It can be hard to know how to react to finding a bird’s nest near your home. On the one hand, it’s probably kind of exciting! Witnessing nature running its course can be beautiful and inspiring. Plus, baby birds are cute! On the other hand, however, it can be intimidating and even a little scary.
What are your responsibilities where this nest is concerned? Is it going to be a problem for you or your family? Should you move the nest to avoid future confrontations with a defensive mother bird? Here are the answers to these questions, and everything else you should know about the nest near your home.
Why did the bird build its nest here?
Many species of birds commonly build nests on or near human structures, for all kinds of reasons. It doesn’t necessarily have anything to do with your property, specifically. It may just so happen that your home fits all the criteria for an ideal bird nesting location. Birds like to build their nests in high areas surrounded by natural cover. That way, they can easily survey the surrounding landscape, and they can keep their nests relatively hidden.
Homes and other man-made structures provide other natural incentives for nesters, too. Egg-stealing predators often won’t approach a home or other manmade structure. Garbage or bird feeders may provide a reliable and easily-accessible source of food. Gardens or manicured soil may even foster earthworms for birds to feed on. If your property seems like a hotspot for birds, start looking for reasons why. Clearing yard debris or trimming down overgrown shrubs may make your yard and home less welcoming to nesting birds.
Will this nest cause problems?
Unfortunately, it could. Birds can be household pests for several reasons. Their droppings can be a health or property hazard–plus they’re just gross. Depending on where the nest is, it could disrupt important home functions by blocking gutters or ventilation systems. Loud birds could wake you up too early or keep you up at night. Rarely, mother birds could even react defensively to perceived threats. There’s also the concern that birds could accidentally make their way indoors or hurt themselves on windows.
Some of the problems birds can cause tend to be exacerbated specifically when they choose to nest nearby. For instance, birds build their nests out of any nearby material they can get their beaks on. If they build near your home, that might mean materials you’d rather they didn’t use. Birds have been known to damage insulation, shingles, siding, and other housing materials to grab nesting materials. These nests also tend to be a source of the parasites that spread the diseases associated with birds.
Will a mother bird abandon its nest if I disturb it?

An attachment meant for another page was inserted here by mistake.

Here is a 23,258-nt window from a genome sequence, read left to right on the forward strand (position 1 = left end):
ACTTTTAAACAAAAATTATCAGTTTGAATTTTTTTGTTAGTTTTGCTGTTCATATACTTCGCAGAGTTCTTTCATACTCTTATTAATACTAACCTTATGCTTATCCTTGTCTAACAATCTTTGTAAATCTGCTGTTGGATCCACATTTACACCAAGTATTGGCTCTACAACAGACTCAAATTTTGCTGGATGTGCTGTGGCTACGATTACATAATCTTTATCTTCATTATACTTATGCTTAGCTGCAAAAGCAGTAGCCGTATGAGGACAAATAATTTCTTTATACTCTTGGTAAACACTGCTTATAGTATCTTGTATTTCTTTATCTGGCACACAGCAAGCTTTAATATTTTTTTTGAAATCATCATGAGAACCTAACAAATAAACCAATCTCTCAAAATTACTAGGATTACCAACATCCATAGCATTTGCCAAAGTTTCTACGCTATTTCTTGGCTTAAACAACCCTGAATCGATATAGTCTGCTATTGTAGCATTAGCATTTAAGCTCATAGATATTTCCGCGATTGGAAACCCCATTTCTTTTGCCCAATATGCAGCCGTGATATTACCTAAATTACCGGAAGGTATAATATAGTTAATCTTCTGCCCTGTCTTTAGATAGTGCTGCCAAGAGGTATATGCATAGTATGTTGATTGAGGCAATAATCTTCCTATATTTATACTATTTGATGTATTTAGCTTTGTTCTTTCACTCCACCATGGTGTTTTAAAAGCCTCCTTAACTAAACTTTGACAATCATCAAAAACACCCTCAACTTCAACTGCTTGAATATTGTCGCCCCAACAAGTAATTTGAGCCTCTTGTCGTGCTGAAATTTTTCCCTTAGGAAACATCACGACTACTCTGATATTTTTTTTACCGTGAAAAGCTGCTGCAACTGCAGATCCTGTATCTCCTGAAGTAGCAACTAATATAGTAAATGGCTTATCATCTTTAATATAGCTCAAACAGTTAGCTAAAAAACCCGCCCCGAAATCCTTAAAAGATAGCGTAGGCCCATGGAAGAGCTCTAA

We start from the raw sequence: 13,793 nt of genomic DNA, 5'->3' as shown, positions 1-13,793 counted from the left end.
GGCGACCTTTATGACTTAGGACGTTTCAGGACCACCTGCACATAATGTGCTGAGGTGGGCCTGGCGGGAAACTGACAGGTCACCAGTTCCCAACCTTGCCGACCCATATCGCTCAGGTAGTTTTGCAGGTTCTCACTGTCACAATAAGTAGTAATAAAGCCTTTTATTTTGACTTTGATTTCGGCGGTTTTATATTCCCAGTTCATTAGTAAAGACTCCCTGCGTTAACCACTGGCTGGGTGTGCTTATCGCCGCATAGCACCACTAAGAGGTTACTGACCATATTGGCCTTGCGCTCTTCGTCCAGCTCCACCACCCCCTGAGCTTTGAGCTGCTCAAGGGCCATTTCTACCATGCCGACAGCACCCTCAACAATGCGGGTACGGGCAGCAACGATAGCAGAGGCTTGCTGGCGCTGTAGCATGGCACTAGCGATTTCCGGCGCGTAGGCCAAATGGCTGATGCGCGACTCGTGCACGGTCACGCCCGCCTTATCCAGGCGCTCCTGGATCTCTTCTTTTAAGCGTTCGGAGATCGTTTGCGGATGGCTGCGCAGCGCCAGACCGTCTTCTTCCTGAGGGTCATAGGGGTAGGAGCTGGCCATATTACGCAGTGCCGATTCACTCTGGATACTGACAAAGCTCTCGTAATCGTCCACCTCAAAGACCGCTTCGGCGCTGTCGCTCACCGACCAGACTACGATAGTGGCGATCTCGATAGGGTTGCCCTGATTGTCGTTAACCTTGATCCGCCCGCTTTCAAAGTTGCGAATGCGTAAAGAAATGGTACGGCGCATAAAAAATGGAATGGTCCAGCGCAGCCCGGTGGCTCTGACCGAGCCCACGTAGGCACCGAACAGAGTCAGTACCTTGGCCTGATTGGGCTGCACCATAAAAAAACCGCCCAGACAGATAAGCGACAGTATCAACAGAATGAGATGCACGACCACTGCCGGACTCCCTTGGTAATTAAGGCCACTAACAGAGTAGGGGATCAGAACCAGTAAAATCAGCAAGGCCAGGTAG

It’s possible, but less likely than you might think. Remember, the bird chose to build its nest near your home for a reason. Birds like being close to humans because our presence gives them an extra level of protection from predators. That means they’re not only aware of our presence, but they’re also utilizing it for their own purposes. A little noise or movement usually won’t be enough to scare a mother away from its babies.
This myth stems from the notion that birds have a highly-developed sense of smell that serves as a “human detector”. In reality, birds don’t have a great sense of smell and aren’t terrified of human scent. That doesn’t mean you should feel free to disturb the nest as much as you want, however. Mother birds really will abandon their nests in response to major, continual disturbances. It’s just not as likely as you may believe.
How can I avoid hurting the nest or its occupants?
In general, we recommend keeping a healthy distance from the nest whenever possible. Try not to approach the area where the nest is if possible. If you need to approach the area where the nest is, try to do so slowly and gradually. If you can help it, don’t use doors and/or windows that might upset the nest or its occupants.
Make sure the rest of your home’s occupants know where the nest is and how to avoid bothering it, too. It might be helpful to put up a note reminding everyone of where the nest is and how to avoid it. Remember: birds don’t nest forever. The typical songbird’s nesting cycle is around four weeks. After the young birds leave the nest, the mother will abandon it, too.
Should I move the nest?
No. We strongly recommend against removing a nest without professional assistance. First of all, depending on the type of bird nesting, interfering with the nest could be illegal. Most native bird species are protected by various local, regional, or national wildlife laws. If you remove a nest without knowing what kind of bird you’re displacing, you could be subject to fines.
Even if the bird nesting on your property isn’t protected, we recommend against removing the nest yourself. A professional can remove a nest more safely and effectively than you could. Even more importantly, a professional could help you prevent birds from coming back again.
If you’re having bird problems of any kind, give Varment Guard a call any time. We have the tools and experience necessary to safely and effectively remove bird nests. We can also ensure the birds don’t come back to nest again.BACK TO BLOG